In 1998, when the Pierre-de-Montreuil garden was being laid out north of the basilica, a remarkable discovery was made in a foundation: the mullions that were originally part the two rose windows of the Gothic transept, and that François Debret replaced in 1838 with copies that are still in place.

Discovery of rose window parts in the foundation of a 19th century wall. © UASD / J. Mangin.
Drawing of the restoration work on the north rose window by François Debret in 1839. © Archives des Monuments historiques / Archives départementales de la Seine-Saint-Denis.

Discovery of rose window parts in the foundation of a 19th century wall.

© UASD / J. Mangin.

Drawing of the restoration work on the north rose window by François Debret in 1839.

© Archives des Monuments historiques / Archives départementales de la Seine-Saint-Denis.

These mullions, carved in a Parisian limestone selected for its qualities, testify to the great skill of the medieval builders. Stone-cutters first trimmed down the pieces to their maximum width. Then, using templates for drawing the outline of the mullions seen in cross-section, they squared off the center section and carved grooves to hold the stained glass.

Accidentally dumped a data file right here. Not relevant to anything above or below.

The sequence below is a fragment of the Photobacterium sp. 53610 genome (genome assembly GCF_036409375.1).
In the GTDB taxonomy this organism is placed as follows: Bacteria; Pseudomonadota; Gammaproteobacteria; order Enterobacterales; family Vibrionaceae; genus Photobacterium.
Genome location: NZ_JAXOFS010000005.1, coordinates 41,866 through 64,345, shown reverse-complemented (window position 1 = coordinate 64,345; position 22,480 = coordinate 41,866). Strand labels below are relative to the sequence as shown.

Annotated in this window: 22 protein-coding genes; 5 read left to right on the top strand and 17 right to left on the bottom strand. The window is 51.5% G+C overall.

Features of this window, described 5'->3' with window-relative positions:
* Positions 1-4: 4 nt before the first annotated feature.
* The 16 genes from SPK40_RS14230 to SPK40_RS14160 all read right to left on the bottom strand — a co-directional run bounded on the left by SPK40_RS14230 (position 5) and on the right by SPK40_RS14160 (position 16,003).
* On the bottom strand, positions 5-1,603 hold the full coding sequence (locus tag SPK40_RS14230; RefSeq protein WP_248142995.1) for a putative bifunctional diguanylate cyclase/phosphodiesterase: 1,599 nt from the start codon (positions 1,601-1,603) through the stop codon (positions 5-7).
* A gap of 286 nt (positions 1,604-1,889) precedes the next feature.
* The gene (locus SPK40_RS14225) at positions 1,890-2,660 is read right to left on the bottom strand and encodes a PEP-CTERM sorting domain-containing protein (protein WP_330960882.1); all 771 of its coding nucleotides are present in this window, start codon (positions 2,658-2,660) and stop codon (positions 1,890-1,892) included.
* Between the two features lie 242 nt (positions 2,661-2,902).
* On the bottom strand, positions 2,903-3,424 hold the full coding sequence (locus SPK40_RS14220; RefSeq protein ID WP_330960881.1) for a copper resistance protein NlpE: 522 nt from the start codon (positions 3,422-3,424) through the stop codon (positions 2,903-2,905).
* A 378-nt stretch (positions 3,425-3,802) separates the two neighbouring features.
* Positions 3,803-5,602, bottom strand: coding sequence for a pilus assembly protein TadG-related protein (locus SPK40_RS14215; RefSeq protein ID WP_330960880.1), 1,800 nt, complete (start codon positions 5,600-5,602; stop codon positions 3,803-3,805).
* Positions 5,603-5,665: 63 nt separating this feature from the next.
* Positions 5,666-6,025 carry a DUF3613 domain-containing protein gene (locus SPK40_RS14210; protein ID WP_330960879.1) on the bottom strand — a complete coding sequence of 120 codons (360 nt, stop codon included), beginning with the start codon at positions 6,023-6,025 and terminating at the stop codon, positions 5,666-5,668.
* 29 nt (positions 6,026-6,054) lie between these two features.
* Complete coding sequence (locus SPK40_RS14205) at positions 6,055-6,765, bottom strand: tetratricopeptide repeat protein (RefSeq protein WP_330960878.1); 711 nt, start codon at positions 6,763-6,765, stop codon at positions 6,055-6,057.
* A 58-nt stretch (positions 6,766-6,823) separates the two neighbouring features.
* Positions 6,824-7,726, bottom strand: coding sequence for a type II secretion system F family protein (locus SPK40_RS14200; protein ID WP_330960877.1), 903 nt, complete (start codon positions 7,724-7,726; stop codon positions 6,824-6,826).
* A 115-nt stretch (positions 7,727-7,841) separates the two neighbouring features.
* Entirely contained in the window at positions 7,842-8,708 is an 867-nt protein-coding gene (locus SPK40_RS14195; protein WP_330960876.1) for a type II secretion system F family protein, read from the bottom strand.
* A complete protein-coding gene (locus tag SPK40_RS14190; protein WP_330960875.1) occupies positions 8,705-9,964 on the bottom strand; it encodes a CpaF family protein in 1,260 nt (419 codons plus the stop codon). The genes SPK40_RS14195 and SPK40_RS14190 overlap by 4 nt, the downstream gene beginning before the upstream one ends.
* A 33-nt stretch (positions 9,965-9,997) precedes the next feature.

The prepared mullions would then be assembled in situ, a dozen meters up, held in place by iron pins sealed in lead. Chisels and gouges were then used to sculpt them. The capitals of these mullions are decorated with foliage, in styles that varied between a pure, graphic approach and a nearly realistic naturalism. Some of the bases were adorned with diamond tips and twisted cable motifs. A yellow ochre wash has been applied to the interior surfaces, while the outside surfaces show the effect of six centuries of atmospheric erosion.

Template traced on the joint face of a mullion, with pin hole in center. © UASD / J. Mangin.
Mullion from the north rose window, circa 1240. © UASD / J. Mangin.

Template traced on the joint face of a mullion, with pin hole in center.

© UASD / J. Mangin.

Mullion from the north rose window, circa 1240.

© UASD / J. Mangin.